While migrating a multilingual website to WordPress, WPML comes in handy. It is a plugin known for maintaining multilingual websites in WordPress.
This post contains my notes about how I tackled this problem while working on a migration project.
WPML API Hooks
WPML enables you to link the migrated multilingual posts with each other in WordPress using its internal API hooks. There are three plugin hooks that are required for this process.
wpml_element_type— Filter hook
wpml_element_language_details— Filter hook
wpml_set_element_language_details— Action hook
WPML maintains element types against each data type present in WordPress like post, custom post type, or custom taxonomy, etc. This filter hook is used to get the element type name from the plugin.
The filter hook accepts the key of the data type as argument, for example, comment, post, page, attachment, etc. And it returns the WPML element type as a result.
// $wpml_element_type will return 'post_post' $wpml_element_type = apply_filters( 'wpml_element_type', 'post' );
This filter hook is used to get the language details of a post. It returns the details of the data type, e.g. a post, in an array, which can be used to set the translated post of a parent post using wpml_set_element_language_details hook.
The hook accepts two arguments, a WordPress object and an array containing the data id and the data type key. For example, you can use the following code to get the language details of a post present in WordPress.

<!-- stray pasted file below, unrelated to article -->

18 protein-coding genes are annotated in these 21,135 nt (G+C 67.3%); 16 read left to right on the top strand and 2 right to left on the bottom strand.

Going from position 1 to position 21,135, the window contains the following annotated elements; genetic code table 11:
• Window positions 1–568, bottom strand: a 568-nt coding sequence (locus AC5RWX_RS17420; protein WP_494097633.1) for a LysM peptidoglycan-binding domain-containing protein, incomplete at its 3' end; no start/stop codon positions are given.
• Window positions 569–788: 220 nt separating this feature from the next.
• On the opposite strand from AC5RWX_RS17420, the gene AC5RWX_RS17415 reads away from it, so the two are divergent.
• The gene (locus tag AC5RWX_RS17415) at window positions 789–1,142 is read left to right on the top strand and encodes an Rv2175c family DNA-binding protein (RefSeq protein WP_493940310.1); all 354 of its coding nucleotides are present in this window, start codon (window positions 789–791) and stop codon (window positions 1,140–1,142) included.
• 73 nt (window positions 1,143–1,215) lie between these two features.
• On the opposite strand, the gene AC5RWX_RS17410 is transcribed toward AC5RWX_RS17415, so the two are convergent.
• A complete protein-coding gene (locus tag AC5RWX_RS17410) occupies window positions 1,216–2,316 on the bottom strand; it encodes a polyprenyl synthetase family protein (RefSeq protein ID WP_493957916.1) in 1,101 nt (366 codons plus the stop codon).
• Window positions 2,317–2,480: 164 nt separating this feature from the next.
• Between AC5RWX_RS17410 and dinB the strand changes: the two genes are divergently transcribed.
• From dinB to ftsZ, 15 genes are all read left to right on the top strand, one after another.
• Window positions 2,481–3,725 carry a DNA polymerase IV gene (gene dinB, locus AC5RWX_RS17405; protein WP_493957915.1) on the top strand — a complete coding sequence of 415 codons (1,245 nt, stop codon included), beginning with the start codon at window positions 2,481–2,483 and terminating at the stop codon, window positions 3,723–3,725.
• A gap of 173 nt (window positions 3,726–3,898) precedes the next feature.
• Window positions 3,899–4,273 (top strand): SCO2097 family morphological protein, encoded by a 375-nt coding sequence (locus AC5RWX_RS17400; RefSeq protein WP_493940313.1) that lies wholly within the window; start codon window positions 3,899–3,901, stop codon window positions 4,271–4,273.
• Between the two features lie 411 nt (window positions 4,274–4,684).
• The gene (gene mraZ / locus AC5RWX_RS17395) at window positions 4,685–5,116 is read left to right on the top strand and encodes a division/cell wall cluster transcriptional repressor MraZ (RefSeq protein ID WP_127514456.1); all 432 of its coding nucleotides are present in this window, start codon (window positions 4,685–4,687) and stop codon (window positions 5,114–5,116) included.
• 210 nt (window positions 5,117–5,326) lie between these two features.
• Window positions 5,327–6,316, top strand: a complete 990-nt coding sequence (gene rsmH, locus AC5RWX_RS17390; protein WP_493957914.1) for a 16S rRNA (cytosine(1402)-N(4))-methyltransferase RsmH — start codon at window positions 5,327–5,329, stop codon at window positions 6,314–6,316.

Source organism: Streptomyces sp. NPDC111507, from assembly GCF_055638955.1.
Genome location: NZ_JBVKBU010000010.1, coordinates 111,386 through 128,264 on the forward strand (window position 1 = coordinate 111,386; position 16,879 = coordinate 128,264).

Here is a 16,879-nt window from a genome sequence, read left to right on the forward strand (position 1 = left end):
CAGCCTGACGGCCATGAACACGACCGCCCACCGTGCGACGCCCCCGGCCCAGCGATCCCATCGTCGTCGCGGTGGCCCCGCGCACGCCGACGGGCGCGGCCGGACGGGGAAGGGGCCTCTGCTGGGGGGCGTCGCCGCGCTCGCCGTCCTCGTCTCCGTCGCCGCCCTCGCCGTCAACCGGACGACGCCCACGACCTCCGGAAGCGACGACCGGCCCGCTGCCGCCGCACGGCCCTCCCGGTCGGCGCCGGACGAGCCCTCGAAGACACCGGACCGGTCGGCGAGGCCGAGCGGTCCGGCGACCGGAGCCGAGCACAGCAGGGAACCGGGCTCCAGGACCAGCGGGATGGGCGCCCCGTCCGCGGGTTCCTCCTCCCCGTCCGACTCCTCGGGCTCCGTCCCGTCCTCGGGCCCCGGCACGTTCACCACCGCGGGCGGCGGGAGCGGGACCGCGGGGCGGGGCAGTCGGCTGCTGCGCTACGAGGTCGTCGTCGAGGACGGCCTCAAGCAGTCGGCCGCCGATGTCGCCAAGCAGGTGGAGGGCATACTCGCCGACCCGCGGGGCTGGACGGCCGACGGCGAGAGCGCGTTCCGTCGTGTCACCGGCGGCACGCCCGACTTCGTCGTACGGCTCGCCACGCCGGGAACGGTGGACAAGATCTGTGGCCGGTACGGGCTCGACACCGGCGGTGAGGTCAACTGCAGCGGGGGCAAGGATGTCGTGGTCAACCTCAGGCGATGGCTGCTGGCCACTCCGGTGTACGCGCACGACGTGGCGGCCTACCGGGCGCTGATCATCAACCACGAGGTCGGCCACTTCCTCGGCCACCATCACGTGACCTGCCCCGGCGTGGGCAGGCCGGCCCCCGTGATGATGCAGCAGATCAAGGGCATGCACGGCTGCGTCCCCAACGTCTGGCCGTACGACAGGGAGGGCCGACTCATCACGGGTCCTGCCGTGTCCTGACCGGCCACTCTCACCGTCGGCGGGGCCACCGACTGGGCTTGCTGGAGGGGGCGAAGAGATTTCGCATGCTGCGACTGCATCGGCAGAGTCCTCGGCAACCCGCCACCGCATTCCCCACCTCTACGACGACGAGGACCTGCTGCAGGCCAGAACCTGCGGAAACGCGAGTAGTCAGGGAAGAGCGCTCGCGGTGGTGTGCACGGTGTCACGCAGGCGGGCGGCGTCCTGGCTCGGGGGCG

// Get WPML language details for a post using post id. $my_post_language_info = apply_filters( 'wpml_element_language_details', null, [ 'element_id' => <WordPress-Post-ID>, 'element_type' => 'post', ] );
The first argument is by default null. The second argument contains the information about the data type that you want to get from WPML. The data type can be a post, page, attachment, nav_menu_item, custom-post-key, category, post_tag, nav_menu, custom-taxonomy-key, etc.
The two most important pieces of information that we get from this hook are the translation id — trid — and the language code of a post.
Simply put, this hook adds a translated post to a parent post. For example, your parent post is in English. And you have to link the French translation of the post to this parent post.
You will use the parent post to get the language details — as explained in the section above — and then you will use wpml_set_element_language_details to set the English post as parent post of the French post.
// Set translation post details for WPML. do_action( 'wpml_set_element_language_details', [ 'element_id' => <translation-post-id>, 'element_type' => apply_filters( 'wpml_element_type', 'post' ), 'trid' => <translation-id or trid>, 'language_code' => <translated-post-language-code>, 'source_language_code' => <parent-post-language-code>, ] );
WPML uses the translation-id or trid of the parent post to link the posts with each other.
That’s about it.